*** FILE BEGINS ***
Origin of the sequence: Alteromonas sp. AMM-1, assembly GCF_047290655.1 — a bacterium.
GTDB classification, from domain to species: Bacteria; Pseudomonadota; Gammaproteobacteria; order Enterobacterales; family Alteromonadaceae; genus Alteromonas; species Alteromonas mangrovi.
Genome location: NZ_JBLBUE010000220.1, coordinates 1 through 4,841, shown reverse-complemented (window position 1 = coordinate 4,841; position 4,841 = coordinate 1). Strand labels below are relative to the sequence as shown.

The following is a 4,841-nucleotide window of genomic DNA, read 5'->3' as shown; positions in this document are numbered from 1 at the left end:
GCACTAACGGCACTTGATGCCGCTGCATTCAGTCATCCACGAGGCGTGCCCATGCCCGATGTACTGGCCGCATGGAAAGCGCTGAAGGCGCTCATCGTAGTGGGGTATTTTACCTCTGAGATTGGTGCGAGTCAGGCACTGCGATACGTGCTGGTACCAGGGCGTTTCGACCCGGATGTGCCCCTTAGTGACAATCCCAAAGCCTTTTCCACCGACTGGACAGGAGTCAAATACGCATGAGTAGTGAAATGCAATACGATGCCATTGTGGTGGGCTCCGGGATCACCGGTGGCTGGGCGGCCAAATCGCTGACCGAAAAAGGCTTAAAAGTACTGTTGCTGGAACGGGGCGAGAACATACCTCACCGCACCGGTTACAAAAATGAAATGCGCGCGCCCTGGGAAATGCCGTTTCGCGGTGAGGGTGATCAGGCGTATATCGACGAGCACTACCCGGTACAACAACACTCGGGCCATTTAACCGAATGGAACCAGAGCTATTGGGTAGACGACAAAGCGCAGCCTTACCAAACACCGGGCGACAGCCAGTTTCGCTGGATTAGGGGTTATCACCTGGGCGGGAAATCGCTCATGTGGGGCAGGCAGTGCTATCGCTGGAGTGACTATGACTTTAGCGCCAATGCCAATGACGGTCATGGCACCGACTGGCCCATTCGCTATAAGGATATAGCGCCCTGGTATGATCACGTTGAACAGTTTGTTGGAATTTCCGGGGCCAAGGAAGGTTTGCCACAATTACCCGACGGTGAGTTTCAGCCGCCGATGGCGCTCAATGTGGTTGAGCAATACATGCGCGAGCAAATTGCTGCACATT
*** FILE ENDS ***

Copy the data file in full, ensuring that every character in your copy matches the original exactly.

Origin of the sequence: Alteromonas sp. AMM-1, assembly GCF_047290655.1 — a bacterium.
GTDB classification, from domain to species: Bacteria; Pseudomonadota; Gammaproteobacteria; order Enterobacterales; family Alteromonadaceae; genus Alteromonas; species Alteromonas mangrovi.
Genome location: NZ_JBLBUE010000220.1, coordinates 1 through 4,841, shown reverse-complemented (window position 1 = coordinate 4,841; position 4,841 = coordinate 1). Strand labels below are relative to the sequence as shown.

The following is a 4,841-nucleotide window of genomic DNA, read 5'->3' as shown; positions in this document are numbered from 1 at the left end:
GCACTAACGGCACTTGATGCCGCTGCATTCAGTCATCCACGAGGCGTGCCCATGCCCGATGTACTGGCCGCATGGAAAGCGCTGAAGGCGCTCATCGTAGTGGGGTATTTTACCTCTGAGATTGGTGCGAGTCAGGCACTGCGATACGTGCTGGTACCAGGGCGTTTCGACCCGGATGTGCCCCTTAGTGACAATCCCAAAGCCTTTTCCACCGACTGGACAGGAGTCAAATACGCATGAGTAGTGAAATGCAATACGATGCCATTGTGGTGGGCTCCGGGATCACCGGTGGCTGGGCGGCCAAATCGCTGACCGAAAAAGGCTTAAAAGTACTGTTGCTGGAACGGGGCGAGAACATACCTCACCGCACCGGTTACAAAAATGAAATGCGCGCGCCCTGGGAAATGCCGTTTCGCGGTGAGGGTGATCAGGCGTATATCGACGAGCACTACCCGGTACAACAACACTCGGGCCATTTAACCGAATGGAACCAGAGCTATTGGGTAGACGACAAAGCGCAGCCTTACCAAACACCGGGCGACAGCCAGTTTCGCTGGATTAGGGGTTATCACCTGGGCGGGAAATCGCTCATGTGGGGCAGGCAGTGCTATCGCTGGAGTGACTATGACTTTAGCGCCAATGCCAATGACGGTCATGGCACCGACTGGCCCATTCGCTATAAGGATATAGCGCCCTGGTATGATCACGTTGAACAGTTTGTTGGAATTTCCGGGGCCAAGGAAGGTTTGCCACAATTACCCGACGGTGAGTTTCAGCCGCCGATGGCGCTCAATGTGGTTGAGCAATACATGCGCGAGCAAATTGCTGCACATT